Sushi Kashiba is an upscale sushi restaurant in Seattle. It’s conveniently located by the Pike Place Market and is owned by the Seattle legendary sushi chef Shiro Kashiba, who trained with Jiro Ono back in the 1960s. Sushi Kashiba is often regarded as one of the best sushi restaurants in Seattle. Tourists and locals alike queue up outside its door before the 5 o’clock opening time waiting to get a seat at the sushi bar.
But, does it live up to the hype?
We arrived at 5:30 on a weekday. Sushi bar was already full, so we were seated at a table.
This being our first visit, we opted for the seven-course omakase menu.
The amuse-bouche was a menagerie of six sweetened black beans, a piece of shrimp and some colorful egg concoction.
Our first course was a duck salad. The greens were good. The duck, however, was chewy with some sort of sweet reduction.
Our second course was a tuna hand roll. It was good, but I’ve had better across the lake at Izumi Sushi in Kirkland.
The next three courses were all nigiri sushi. They did not come out one by one as is usually the case when you sit at the sushi bar and there were little explanations as to the source of the fish and how they were prepared.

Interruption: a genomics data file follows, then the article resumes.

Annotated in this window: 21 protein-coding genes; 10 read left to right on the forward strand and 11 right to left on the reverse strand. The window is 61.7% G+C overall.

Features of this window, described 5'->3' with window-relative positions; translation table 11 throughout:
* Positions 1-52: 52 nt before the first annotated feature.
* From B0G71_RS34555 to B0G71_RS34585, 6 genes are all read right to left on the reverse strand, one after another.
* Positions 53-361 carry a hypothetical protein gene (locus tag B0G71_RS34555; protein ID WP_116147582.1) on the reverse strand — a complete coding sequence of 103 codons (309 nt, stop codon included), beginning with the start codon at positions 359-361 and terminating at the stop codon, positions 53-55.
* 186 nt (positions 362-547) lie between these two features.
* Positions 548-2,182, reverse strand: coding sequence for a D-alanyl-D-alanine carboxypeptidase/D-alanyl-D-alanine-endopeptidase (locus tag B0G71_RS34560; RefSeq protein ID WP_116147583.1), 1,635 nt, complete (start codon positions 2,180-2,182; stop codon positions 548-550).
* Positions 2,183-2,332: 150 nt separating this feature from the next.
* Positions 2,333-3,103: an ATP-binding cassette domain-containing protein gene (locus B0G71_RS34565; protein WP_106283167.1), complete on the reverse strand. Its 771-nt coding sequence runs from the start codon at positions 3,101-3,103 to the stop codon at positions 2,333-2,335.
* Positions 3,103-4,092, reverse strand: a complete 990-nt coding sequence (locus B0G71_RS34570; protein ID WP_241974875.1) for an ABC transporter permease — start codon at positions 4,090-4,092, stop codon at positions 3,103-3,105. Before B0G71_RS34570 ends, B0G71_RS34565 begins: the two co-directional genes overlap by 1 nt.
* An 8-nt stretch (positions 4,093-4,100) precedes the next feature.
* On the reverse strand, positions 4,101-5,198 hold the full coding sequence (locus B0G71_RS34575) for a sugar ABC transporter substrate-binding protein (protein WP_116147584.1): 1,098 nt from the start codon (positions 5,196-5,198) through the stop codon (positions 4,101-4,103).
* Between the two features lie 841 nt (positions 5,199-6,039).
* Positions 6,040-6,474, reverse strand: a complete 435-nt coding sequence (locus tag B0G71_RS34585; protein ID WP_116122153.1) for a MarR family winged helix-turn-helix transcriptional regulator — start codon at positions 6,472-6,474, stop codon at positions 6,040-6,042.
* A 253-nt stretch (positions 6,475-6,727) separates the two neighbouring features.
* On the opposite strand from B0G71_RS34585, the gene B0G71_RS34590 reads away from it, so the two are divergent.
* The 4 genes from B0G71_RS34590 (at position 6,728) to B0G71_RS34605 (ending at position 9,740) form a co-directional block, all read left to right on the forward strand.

Our sixth course was a crab hand roll wrapped in tofu skin. This was our favorite of the evening.
For dessert, we were served miso soup and tamago. While tamago is a regular dessert item, I have never heard of miso soup as dessert.
In the end, our food bill summed up to $124 per person, which is $95 plus tax and a mandatory 20% service charge.
Overall our dinner was not bad but it was nothing to rave about. For the same price, we had an amazing meal at the Michelin starred Kusakabe in San Francisco a couple of month ago. The well orchestrated tasting menu includes a good variety of hot and cold items, exquisitely prepared and artistically presented, right in front of our eyes.
As to the service at Sushi Kashiba , it matches the standard of a high-end restaurant in America. However, we were surprised that our server did not gather information about food allergies before putting food on our table. When inquired about this, we were told that they only do so at the sushi bar, which looks like a whole different dining experience – there were interactions with the chef, progressive serving, and individualized/unique offerings based on fresh of the day.
So unless you are able to secure a seat at the sushi bar, preferably in front of chef Kashiba, do not bother going to this restaurant. Right across the courtyard is a Korean Gastropub called Chan Seattle. This tiny little place serves delicious Korean food with a modern twist and they even have a happy hour menu.